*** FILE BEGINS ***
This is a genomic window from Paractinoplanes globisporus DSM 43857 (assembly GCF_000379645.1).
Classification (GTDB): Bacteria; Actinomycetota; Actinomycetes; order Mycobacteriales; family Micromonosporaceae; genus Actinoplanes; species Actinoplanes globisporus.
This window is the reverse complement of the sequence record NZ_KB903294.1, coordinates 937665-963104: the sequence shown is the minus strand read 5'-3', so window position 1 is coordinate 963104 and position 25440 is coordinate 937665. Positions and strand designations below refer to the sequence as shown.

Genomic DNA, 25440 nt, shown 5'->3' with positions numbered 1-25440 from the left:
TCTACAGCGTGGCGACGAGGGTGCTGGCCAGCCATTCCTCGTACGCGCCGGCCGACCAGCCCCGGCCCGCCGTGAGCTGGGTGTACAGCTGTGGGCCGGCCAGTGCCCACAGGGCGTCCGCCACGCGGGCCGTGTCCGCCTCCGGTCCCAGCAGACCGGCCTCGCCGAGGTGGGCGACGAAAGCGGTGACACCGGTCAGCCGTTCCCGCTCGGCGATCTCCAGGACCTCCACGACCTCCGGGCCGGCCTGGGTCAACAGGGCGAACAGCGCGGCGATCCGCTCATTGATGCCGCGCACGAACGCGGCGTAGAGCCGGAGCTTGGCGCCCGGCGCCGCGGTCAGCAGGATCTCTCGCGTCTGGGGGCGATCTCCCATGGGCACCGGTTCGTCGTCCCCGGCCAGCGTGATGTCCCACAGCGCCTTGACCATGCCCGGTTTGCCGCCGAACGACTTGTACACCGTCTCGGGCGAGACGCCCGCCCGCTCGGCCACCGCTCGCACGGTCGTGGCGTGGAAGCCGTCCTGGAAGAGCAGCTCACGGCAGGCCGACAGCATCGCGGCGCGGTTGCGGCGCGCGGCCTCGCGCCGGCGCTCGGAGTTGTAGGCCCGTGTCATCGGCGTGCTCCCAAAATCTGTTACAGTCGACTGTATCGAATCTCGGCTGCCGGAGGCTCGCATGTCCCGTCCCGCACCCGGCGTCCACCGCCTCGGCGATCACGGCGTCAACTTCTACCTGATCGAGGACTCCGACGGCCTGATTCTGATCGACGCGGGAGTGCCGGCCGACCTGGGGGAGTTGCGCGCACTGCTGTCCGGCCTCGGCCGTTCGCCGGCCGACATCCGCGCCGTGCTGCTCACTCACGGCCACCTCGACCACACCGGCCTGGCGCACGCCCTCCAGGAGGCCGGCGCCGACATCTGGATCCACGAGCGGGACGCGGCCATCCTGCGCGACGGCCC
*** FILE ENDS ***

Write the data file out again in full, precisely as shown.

This is a genomic window from Paractinoplanes globisporus DSM 43857 (assembly GCF_000379645.1).
Classification (GTDB): Bacteria; Actinomycetota; Actinomycetes; order Mycobacteriales; family Micromonosporaceae; genus Actinoplanes; species Actinoplanes globisporus.
This window is the reverse complement of the sequence record NZ_KB903294.1, coordinates 937665-963104: the sequence shown is the minus strand read 5'-3', so window position 1 is coordinate 963104 and position 25440 is coordinate 937665. Positions and strand designations below refer to the sequence as shown.

Genomic DNA, 25440 nt, shown 5'->3' with positions numbered 1-25440 from the left:
TCTACAGCGTGGCGACGAGGGTGCTGGCCAGCCATTCCTCGTACGCGCCGGCCGACCAGCCCCGGCCCGCCGTGAGCTGGGTGTACAGCTGTGGGCCGGCCAGTGCCCACAGGGCGTCCGCCACGCGGGCCGTGTCCGCCTCCGGTCCCAGCAGACCGGCCTCGCCGAGGTGGGCGACGAAAGCGGTGACACCGGTCAGCCGTTCCCGCTCGGCGATCTCCAGGACCTCCACGACCTCCGGGCCGGCCTGGGTCAACAGGGCGAACAGCGCGGCGATCCGCTCATTGATGCCGCGCACGAACGCGGCGTAGAGCCGGAGCTTGGCGCCCGGCGCCGCGGTCAGCAGGATCTCTCGCGTCTGGGGGCGATCTCCCATGGGCACCGGTTCGTCGTCCCCGGCCAGCGTGATGTCCCACAGCGCCTTGACCATGCCCGGTTTGCCGCCGAACGACTTGTACACCGTCTCGGGCGAGACGCCCGCCCGCTCGGCCACCGCTCGCACGGTCGTGGCGTGGAAGCCGTCCTGGAAGAGCAGCTCACGGCAGGCCGACAGCATCGCGGCGCGGTTGCGGCGCGCGGCCTCGCGCCGGCGCTCGGAGTTGTAGGCCCGTGTCATCGGCGTGCTCCCAAAATCTGTTACAGTCGACTGTATCGAATCTCGGCTGCCGGAGGCTCGCATGTCCCGTCCCGCACCCGGCGTCCACCGCCTCGGCGATCACGGCGTCAACTTCTACCTGATCGAGGACTCCGACGGCCTGATTCTGATCGACGCGGGAGTGCCGGCCGACCTGGGGGAGTTGCGCGCACTGCTGTCCGGCCTCGGCCGTTCGCCGGCCGACATCCGCGCCGTGCTGCTCACTCACGGCCACCTCGACCACACCGGCCTGGCGCACGCCCTCCAGGAGGCCGGCGCCGACATCTGGATCCACGAGCGGGACGCGGCCATCCTGCGCGACGGCCC